From the start my focus in treatment has always been based on following the oneness in my touch. I felt it was my job to be present and try to translate and react to the energetic phenomenon I was experiencing. Only now can I grasp why I changed my view on what was going on in a shiatsu session. I stopped questioning what I was experiencing. I set the meridians free to lead me to the higher ground of the client’s field. Here, I became the passenger rather than the driver. I understand now that in the end, all paths lead down to the field.
In a session once the meridians open into the field I am looking to meet the part of the client that is part of me. I know from experience what is about to materialise. When I connect with my client in the natural space where we are equal, coming from the same, then we are both instantly connected with the multidimensional force of the universal field. This is a place beyond words, with no visible borders and only a feeling of expansion. The treatment has arrived in the house with no name and I am meeting the client in the communal inner patio. This is a natural space that resides in us all, in every living being. Funnily I feel when this occurs I have moved one step beyond the treatment room. I have entered an altered state, a double dimension that the energetic field contact with my client seems to have created.
Sadly, its common that many Shiatsu students who have finished their education and have been practising for a few years become impatient and get frustrated with their treatments. They experience that the effect of their shiatsu treatments varies and at certain times become less effective. What people don’t often realise is that this frustration can and will occur from time to time as the oneness in our touch deepens. This often happens when practitioners have reached a comfort zone in their practice, where they have become competent and regularly see good results. The more we treat others, the deeper the oneness becomes, giving space to our intuition to play a greater role. You see meridians are energy, and as a great man once said, “everything is energy” So as we perfect our touch it will widen the information we receive.
Unfortunately for some practitioner’s this can mean a loss of control over what happens in a session. At the start a loss of control usually means that their treatments will become less effective. A classic response to this is that many practitioners start to cling to theory, desperately looking for answers. These shiatsu therapists start to think that all of a sudden, they are doing something wrong and they must find out what and correct it. In actuality they have unknowingly started to venture into the multidimensional domain of the meridians. As their touch has improved and the oneness has deepened, the meridians have started to reflect this. In the multidimensional zone there is only transformation and unfortunately in this zone right or wrong do not really exist. Many practitioners get confused at this point and become frightened. They might rashly decide to learn another treatment form to fix the problem. They usually choose acupuncture or sometimes also cranial sacral therapy, therapies that they feel are related to shiatsu and that will be easy to integrate into their treatments.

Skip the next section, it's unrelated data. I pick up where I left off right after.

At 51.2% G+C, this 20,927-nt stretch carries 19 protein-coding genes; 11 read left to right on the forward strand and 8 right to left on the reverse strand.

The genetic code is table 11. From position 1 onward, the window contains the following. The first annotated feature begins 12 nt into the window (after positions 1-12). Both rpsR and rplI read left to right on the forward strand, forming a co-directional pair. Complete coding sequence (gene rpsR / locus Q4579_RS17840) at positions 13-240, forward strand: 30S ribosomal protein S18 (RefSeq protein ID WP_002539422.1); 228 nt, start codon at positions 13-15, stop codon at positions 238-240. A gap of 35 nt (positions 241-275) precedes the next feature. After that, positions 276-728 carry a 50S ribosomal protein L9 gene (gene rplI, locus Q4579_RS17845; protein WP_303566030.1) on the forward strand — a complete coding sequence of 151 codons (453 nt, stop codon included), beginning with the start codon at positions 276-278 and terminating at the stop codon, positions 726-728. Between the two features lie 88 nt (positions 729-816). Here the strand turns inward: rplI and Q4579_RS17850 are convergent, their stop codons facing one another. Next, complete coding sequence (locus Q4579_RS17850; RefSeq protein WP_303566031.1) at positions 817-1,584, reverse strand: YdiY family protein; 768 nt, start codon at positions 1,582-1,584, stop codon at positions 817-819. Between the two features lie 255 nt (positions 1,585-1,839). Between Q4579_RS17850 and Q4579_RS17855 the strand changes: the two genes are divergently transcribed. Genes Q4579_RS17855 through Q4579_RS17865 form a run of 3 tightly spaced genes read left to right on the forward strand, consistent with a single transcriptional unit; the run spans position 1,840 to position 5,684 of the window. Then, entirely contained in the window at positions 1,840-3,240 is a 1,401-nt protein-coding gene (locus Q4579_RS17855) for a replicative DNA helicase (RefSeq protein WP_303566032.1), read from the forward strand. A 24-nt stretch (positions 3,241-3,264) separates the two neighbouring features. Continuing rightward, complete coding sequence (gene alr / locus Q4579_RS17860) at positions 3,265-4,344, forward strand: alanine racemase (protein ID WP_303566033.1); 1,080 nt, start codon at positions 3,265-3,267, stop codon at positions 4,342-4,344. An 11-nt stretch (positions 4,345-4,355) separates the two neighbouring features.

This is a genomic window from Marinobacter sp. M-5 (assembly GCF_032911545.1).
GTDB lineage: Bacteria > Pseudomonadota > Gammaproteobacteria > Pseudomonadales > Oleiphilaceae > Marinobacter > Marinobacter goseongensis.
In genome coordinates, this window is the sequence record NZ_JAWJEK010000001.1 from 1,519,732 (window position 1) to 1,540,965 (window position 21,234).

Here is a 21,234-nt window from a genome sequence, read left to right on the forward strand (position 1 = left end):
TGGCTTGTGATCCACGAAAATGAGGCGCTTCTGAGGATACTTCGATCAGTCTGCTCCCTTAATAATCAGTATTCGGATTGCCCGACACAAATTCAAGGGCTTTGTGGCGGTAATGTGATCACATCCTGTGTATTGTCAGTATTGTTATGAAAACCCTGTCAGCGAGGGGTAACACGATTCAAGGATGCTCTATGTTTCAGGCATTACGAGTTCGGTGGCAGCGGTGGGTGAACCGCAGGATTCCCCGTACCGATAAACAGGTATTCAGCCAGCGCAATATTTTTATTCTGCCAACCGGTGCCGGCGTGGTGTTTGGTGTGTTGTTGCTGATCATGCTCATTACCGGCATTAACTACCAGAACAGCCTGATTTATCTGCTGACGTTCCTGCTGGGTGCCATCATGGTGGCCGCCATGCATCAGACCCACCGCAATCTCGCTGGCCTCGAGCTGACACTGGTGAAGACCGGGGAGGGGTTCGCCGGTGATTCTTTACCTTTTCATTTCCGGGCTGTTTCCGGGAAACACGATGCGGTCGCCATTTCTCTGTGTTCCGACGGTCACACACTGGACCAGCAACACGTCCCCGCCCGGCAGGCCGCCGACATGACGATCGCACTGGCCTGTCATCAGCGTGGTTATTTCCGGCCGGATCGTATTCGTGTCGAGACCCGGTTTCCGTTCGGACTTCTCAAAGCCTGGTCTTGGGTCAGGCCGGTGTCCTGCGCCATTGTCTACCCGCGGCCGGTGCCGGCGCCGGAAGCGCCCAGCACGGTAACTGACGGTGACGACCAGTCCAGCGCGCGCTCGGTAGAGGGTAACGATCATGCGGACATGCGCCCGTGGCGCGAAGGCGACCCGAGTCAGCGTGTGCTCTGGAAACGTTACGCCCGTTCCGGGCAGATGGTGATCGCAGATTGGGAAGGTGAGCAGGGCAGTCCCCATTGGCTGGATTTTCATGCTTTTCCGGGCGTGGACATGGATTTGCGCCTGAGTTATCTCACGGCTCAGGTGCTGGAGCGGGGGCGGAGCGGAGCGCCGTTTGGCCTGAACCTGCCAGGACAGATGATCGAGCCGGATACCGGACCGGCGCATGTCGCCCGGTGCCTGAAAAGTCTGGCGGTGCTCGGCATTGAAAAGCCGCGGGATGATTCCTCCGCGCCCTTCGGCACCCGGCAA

In the face of such uncertainty about their method, practitioners inadvertently begin to water down their shiatsu practice with rules and techniques from other types of therapy rather than persisting and learning from the changes they face. Combo-treatments are a common alternative in order to make one’s treatments effective again. A classic example is a 40 minute shiatsu treatment followed by 20 minutes of needles, in an attempt to resolve anything, they may have missed.
What these Shiatsu therapists don’t realise is that the transitional periods when the oneness deepens are in fact very important periods of growth for a practitioner, if they don’t stay on the bus now the next one will be take them on a slightly different route. When the oneness deepens everything can becomes a little off centre and the techniques and strategies that they previously relied upon, don’t seem to work in the same way anymore. The problem is that what they are sensing through their touch has expanded and changed slightly. At this point they have unknowingly become more sensitive and because of this their treatments are not as focused or controlled as they normally would be, hence why they are not having their usual powerful effect. Much like calling a memorised phone number, only to hear “sorry you have called a private number” they feel alienated from a familiar and reliable practice as their connection with the meridians has evolved. In some ways we never really learn shiatsu. Instead, the more we practise and the better we become, meaning we are able to start each treatment at a heightened level of contact. The energy field of the client is open to whatever we, the practitioner, bring to the table and will be able to mirror and accommodate it at any depth of work given the right intention.
Giving shiatsu can often feel like entering a new level of a computer game you have been playing for a while. So far you have developed specific skills to help you succeed, but as you enter a new level, these are tested in different ways. Certain skills you are accustomed to become irrelevant, while other new signals and sensations begin to resonate. There will be new and intuitive information at hand and this can take time to get used to. While at the beginning this might be difficult to translate, trust me that soon your powerful shiatsu will return, bigger and better.
As a Shiatsu Therapist I felt a few years back that I had gone full circle. Again, it wasn’t anything I ever gave much notice to. Looking back through the years I can see now that at one point I pushed my understanding of energies into uncharted territory, in search of something bigger. At the start. like many who seek out shiatsu, I was a searcher. I looked for an external force, some kind of universal cosmic power that I could channel to heal myself and my clients. After years of trial and error, magic and loss, I eventually realised that no matter where I looked I only ever found sides of myself. I concluded that there was nothing outside of me that wasn’t in some way part of me. When I treated, I was the mirror and what I thought or experienced were reflections of myself. I felt that even my clients were in a way part of me. At the end of the day I was only treating myself.